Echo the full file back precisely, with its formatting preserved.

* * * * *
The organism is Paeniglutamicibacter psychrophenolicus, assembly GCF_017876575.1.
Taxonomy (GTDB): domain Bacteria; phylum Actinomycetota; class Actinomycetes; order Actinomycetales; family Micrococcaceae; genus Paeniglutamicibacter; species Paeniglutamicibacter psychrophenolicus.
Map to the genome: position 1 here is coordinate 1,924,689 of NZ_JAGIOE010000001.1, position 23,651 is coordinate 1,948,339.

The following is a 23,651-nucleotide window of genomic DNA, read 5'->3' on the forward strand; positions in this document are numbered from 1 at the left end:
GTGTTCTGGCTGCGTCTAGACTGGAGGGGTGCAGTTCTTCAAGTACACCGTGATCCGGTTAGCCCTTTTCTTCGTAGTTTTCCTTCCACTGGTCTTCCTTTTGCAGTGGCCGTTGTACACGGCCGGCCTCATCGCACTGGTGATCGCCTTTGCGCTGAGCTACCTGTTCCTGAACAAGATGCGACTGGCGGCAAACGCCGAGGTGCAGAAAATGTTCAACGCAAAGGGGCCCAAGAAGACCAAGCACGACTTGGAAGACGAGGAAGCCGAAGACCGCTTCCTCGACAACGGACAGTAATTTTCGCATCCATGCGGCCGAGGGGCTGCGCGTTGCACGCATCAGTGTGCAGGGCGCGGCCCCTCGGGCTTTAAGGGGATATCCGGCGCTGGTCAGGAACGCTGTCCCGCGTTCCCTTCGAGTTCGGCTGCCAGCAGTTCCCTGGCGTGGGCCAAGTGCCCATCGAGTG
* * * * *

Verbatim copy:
The organism is Paeniglutamicibacter psychrophenolicus, assembly GCF_017876575.1.
Taxonomy (GTDB): domain Bacteria; phylum Actinomycetota; class Actinomycetes; order Actinomycetales; family Micrococcaceae; genus Paeniglutamicibacter; species Paeniglutamicibacter psychrophenolicus.
Map to the genome: position 1 here is coordinate 1,924,689 of NZ_JAGIOE010000001.1, position 23,651 is coordinate 1,948,339.

The following is a 23,651-nucleotide window of genomic DNA, read 5'->3' on the forward strand; positions in this document are numbered from 1 at the left end:
GTGTTCTGGCTGCGTCTAGACTGGAGGGGTGCAGTTCTTCAAGTACACCGTGATCCGGTTAGCCCTTTTCTTCGTAGTTTTCCTTCCACTGGTCTTCCTTTTGCAGTGGCCGTTGTACACGGCCGGCCTCATCGCACTGGTGATCGCCTTTGCGCTGAGCTACCTGTTCCTGAACAAGATGCGACTGGCGGCAAACGCCGAGGTGCAGAAAATGTTCAACGCAAAGGGGCCCAAGAAGACCAAGCACGACTTGGAAGACGAGGAAGCCGAAGACCGCTTCCTCGACAACGGACAGTAATTTTCGCATCCATGCGGCCGAGGGGCTGCGCGTTGCACGCATCAGTGTGCAGGGCGCGGCCCCTCGGGCTTTAAGGGGATATCCGGCGCTGGTCAGGAACGCTGTCCCGCGTTCCCTTCGAGTTCGGCTGCCAGCAGTTCCCTGGCGTGGGCCAAGTGCCCATCGAGTG